archive-org.com » ORG » M » MISSISSIPPIRIVERDELTA.ORG

Total: 311

Choose link from "Titles, links and description words view":

Or switch to "Titles and links view".
  • Restore the Mississippi River Delta | Restore the Mississippi River Delta
    Science 10 Questions About the Mississippi River Delta Public Policy 2012 Coastal Master Plan The Natural Resource Damage Assessment Process Clean Water Act Penalties The RESTORE Act Building a Restoration Economy Tourism and Fishing Jobs Infrastructure Related Jobs Restoration Jobs Export Driven Jobs RELATED SOURCES Related Restore the Delta Answering 10 Fundamental Questions About the Mississippi River Delta Map 100 Years of Mismanagement Recommended Projects and Priorities Fact Sheet Pulsed sediment diversions Louisiana Office of Coastal Restoration and Protection Solutions for the Delta For thousands of years sediment carried by the Mississippi River sustained the delta and wetlands of coastal Louisiana Today levees and other man made structures have brought these processes to a virtual halt The river s powerful land building force must be allowed to rebuild and restore the Mississippi River Delta This reconnecting of the river to its delta requires a scientifically grounded package of federal and state policies and restoration projects Why is the Mississippi River Delta important Reconnecting the River to its Delta Reintroducing freshwater and sediment to the coastal system and restoring natural water flows is critical to restoring the Mississippi River Delta Whether through diversions like mid Barataria and White Ditch non structural flood protection barrier island restoration oyster reef restoration or beneficial use of sediment dredged from the mouth of the Mississippi River restoring the delta will take more than just moving dirt and planting marsh grasses What does large scale restoration look like Sound Science Understanding how best to restore the world s seventh largest delta is a work in progress Monitoring the flow and hydrodynamics of the Atchafalaya River and Basin and calibrating land growth at the Wax Lake Delta show the possibilities of delta formation in this system Tracking the hydrodynamics and sedimentation from existing diversions such as Caernarvon

    Original URL path: http://www.mississippiriverdelta.org/our-work/overview/ (2016-05-01)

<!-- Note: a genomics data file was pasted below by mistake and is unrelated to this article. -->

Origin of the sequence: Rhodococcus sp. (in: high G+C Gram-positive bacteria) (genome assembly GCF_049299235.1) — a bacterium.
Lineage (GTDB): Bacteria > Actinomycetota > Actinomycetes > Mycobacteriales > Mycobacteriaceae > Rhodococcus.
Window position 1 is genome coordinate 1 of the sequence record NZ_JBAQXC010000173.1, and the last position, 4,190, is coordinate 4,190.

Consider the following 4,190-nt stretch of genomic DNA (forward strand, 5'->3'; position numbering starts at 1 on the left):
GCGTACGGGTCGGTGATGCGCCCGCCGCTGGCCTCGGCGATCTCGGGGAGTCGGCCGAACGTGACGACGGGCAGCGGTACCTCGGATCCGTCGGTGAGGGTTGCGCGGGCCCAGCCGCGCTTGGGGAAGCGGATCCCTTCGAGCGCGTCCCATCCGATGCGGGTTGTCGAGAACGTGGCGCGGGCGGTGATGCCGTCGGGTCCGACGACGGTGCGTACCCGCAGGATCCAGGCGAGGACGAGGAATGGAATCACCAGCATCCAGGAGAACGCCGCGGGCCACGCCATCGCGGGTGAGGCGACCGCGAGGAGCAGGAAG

Open archived version from archive


  • 10 Questions about Mississippi River Delta Restoration | Restore the Mississippi River Delta
    summaries are below and the full report is linked here Question 1 Is there enough sediment to restore the delta The Mississippi River Delta is a dynamic place where water and wetlands are constantly shifting with natural patterns of erosion and growth Because of this there has never been enough sediment to sustain the entire delta at one time There have always been areas that are actively growing while other areas disappear Recent decades have also seen the sediment supply of the Mississippi River cut in half by dams upriver Still the amount of available sediment is large enough to build and sustain wetlands in targeted areas of the coast Read more Question 2 Are diversions useful tools for building land Large scale problems require large scale solutions By using the river s sediment to mimic natural deltaic patterns properly designed diversions have the potential to build and sustain substantial amounts of land Read more Question 3 Will diversions introduce nutrients that harm wetland vegetation Although nutrients introduced by diversions will have some impacts on vegetation particularly on the distribution of certain plant species the cost of inaction is higher Without large scale restoration that provides a source of sediment and fresh water the delta s wetlands will continue to degrade into open water Thus any negative effects of higher nutrient input are outweighed by the larger benefits for the entire coast Read more Question 4 Will diversions harm fisheries Species will react in different ways to changes in the coastal landscape but research indicates that large scale sediment diversions can support the overall health of fisheries by returning the system to a more sustainable baseline Without action the status quo will prove ruinous for fisheries and the communities dependent on them Read more The history or perhaps future of fisheries productivity in Louisiana and presumed causes for change Panel A assumes fisheries remain intact but that we may be heading towards a steep decline Panel B assumes that Louisiana fisheries have already declined because of overfishing Cowan et al Life history history hysteresis habitat changes in Louisiana s Coastal ecosystem Bulletin of Marine Sciences volume 83 1 p 197 215 July 2008 Question 5 How will restoration affect navigation Ongoing land loss in the Mississippi River Delta threatens the long term viability of Louisiana s navigation system Since the 1920s the river has been straitjacketed by a levee system known as the Mississippi River and Tributaries Project which is responsible for a large amount of land loss in the region Revising the current management scheme and conducting large scale restoration is the best way to protect this vital navigation system over the long term Read more Question 6 Can levees alone provide enough flood protection As recent disasters have shown levees alone cannot be relied on to provide all the protection needed for coastal communities and infrastructure In some cases by damaging wetlands and encouraging unwise development levees actually increase exposure to flood and storm risks Though a valuable